Thunder Bay city council has ratified a deal with Horizon Wind that should settle a $126-million lawsuit.
But while the changes to the project were approved, protesters still did their best to state their case.
Councillors were asked to meet with the owner of the Loch Lomond Ski Area to discuss changes to the wind farm project before settling the lawsuit.
During a deputation to councillors, Karen Drake, a representative for Loch Lomond owner Ward Bond, said the city must consult directly with him about the changes introduced in the proposed settlement.
Drake said the height of the turbines and the effect that snow-making machines could have on them are among the reasons the city should not approve the wind project until meeting with Bond.
“The new version of the project will significantly effect the view sheds from the skier’s perspective,” Drake said.
“Loch Lomond is a busy, high-use public area, and we need to know what the view sheds will look like. Turbines 8 and 9 will be only 680 metres from (ski run) Chicken Run,” she said.
Two Federation Internationale de Ski-sanctioned races are held annually at Loch Lomond, Drake said, each drawing 100 racers plus family and coaches. She said the wind farm could threaten the events.
“It’s accredited as long as there are no natural or artificial changes, such as buildings or other construction in that area. If these races are cancelled it will cause a loss of revenue at Thunder Bay’s hotels and restaurants,” Drake said.
She said Loch Lomond has tried to get answers from Horizon.
“We’ve sent four (emails) with detailed questions and concerns and received one email response that didn’t address our concerns. They said it will all be addressed as they go forward,” Drake said.
Speaking on behalf of two South Neebing homeowners, John Beals said the city hasn’t followed its policies.
“In dealing with a certain wind farm developer, your policies have not been followed. We consider it an insult,” Beals said.
Development services manager Mark Smith said the policies are being followed.
“We are doing nothing that is contrary to the Municipal Act or policies and procedures,” Smith said.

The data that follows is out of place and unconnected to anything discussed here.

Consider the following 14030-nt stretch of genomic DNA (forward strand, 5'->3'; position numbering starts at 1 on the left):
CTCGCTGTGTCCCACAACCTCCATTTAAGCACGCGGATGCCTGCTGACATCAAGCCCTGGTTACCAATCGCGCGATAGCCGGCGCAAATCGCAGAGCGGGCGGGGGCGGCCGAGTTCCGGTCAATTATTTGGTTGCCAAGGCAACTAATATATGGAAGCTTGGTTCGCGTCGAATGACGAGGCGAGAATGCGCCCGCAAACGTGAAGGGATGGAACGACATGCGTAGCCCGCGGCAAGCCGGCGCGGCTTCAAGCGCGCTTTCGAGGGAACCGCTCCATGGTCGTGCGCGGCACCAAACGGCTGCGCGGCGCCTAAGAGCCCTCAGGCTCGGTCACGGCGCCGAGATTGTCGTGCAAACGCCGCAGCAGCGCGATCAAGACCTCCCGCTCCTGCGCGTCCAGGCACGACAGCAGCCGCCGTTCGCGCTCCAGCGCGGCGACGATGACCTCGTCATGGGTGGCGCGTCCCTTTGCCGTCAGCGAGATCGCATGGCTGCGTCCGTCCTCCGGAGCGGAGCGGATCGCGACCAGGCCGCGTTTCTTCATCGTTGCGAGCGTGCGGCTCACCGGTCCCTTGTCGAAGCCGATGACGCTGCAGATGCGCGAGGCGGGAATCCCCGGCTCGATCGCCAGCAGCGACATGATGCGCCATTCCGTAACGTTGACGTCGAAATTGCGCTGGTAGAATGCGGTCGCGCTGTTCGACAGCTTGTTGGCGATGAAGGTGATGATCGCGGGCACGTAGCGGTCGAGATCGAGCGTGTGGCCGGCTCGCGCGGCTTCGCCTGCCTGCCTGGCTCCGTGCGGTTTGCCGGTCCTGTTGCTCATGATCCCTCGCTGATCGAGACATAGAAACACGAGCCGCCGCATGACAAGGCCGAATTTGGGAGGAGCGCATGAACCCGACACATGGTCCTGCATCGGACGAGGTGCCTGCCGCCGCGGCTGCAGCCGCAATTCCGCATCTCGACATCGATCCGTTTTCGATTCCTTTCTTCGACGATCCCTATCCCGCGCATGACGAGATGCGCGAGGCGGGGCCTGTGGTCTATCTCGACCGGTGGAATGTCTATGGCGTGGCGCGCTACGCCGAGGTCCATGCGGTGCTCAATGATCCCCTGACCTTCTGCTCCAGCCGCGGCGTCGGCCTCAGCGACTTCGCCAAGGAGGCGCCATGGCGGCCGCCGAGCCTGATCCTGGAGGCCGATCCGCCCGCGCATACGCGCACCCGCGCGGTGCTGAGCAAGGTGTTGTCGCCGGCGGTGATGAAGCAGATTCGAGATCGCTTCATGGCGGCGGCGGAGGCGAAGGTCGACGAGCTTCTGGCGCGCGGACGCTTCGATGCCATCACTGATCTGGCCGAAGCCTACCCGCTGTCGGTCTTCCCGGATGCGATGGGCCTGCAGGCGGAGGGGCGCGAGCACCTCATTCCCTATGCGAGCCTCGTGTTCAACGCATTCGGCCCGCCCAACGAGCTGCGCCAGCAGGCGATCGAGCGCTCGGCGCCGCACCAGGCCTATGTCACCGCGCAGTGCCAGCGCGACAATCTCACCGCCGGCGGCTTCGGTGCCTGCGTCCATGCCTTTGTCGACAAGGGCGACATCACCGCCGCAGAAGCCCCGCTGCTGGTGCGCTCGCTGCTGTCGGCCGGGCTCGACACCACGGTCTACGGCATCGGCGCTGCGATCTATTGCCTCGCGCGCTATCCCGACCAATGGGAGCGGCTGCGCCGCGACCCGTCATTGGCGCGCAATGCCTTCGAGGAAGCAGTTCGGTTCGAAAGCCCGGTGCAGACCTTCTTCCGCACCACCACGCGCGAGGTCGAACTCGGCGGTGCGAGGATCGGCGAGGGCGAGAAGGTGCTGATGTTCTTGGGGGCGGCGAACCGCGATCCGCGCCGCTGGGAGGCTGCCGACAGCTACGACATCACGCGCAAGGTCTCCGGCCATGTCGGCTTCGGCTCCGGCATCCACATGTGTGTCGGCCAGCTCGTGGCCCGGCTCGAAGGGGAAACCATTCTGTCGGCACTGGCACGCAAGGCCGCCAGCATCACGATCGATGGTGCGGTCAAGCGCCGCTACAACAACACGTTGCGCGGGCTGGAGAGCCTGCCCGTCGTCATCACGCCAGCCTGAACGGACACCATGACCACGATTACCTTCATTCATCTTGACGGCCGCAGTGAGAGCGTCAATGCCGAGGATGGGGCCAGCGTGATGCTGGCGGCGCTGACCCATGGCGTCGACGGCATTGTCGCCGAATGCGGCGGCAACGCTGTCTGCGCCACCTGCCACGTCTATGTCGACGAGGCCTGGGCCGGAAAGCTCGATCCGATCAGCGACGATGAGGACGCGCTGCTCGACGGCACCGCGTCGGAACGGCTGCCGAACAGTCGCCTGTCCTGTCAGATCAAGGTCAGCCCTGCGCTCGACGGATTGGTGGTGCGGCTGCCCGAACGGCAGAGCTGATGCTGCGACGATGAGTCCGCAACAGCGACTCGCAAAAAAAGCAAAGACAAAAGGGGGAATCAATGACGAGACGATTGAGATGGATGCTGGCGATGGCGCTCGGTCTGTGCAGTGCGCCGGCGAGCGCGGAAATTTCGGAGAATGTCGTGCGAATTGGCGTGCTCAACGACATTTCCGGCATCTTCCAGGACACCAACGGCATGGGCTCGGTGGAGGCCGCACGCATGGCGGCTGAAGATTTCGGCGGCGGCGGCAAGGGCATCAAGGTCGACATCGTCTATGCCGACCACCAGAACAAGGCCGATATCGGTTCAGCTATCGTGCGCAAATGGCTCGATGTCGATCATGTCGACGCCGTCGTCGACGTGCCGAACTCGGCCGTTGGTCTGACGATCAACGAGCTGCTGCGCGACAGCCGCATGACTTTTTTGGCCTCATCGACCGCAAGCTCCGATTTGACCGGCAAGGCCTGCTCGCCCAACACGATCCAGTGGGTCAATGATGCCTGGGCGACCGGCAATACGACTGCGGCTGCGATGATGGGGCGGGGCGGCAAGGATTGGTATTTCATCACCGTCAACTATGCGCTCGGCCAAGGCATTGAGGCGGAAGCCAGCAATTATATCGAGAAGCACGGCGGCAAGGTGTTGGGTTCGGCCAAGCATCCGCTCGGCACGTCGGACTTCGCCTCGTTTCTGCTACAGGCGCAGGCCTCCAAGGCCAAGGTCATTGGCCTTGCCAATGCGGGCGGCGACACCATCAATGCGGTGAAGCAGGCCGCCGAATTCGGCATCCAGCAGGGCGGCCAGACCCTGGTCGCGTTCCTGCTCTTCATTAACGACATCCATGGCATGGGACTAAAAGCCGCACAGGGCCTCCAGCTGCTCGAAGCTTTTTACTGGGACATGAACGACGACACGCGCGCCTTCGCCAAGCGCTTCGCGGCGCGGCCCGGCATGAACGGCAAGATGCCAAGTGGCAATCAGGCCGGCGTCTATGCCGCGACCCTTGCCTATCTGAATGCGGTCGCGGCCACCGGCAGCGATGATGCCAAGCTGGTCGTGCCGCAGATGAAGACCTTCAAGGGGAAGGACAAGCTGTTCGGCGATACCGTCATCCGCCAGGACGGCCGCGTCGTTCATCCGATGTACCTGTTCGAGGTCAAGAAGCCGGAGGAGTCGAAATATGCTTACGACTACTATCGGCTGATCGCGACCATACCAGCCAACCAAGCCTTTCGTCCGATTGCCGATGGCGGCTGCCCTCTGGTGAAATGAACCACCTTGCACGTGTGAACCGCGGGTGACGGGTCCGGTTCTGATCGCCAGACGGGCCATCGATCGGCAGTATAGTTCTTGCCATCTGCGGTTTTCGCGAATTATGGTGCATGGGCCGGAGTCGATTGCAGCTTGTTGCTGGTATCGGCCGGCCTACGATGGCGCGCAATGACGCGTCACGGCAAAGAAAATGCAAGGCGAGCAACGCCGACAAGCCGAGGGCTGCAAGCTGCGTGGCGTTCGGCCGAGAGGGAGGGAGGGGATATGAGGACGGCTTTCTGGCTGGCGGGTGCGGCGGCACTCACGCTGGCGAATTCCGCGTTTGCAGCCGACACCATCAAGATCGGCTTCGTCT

Discussion turned to the Ministry of the Environment asking Horizon to provide more information regarding its renewable energy approval.
City manager Tim Commisso reminded councillors that they shouldn’t make a decision about the Horizon agreement using factors that will be weighed by the Ministry of the Environment.
“When we start mixing the decision processes, we put the city at risk of making decisions they have no business (talking about),” Commisso said.
“If we’re discussing health concerns, those issues are inherently tied to that and it’s not within council’s authority. That is something that gets us into legal discussions,” he said.
More than 100 people were at city hall before the council meeting to express their concerns about the project. Many sat in the gallery. Others watched the discussion on television in the city hall foyer.
The opponents did get an ally back. Mayor Keith Hobbs left a conference in London, Ont., Monday to attend the meeting.
Hobbs was critical of every aspect of the city-Horizon deal and made some comments that upset some councillors, particularly McIntyre representative Trevor Giertuga, who let the forum know that he, like his peers, was working hard for Thunder Bay, as well as his own ward.
Councillors went in camera for nearly an hour to phone city solicitor Rosalie Evans, who was out of the city, so she could answer their questions.
|Wind Watch relies entirely
on User Funding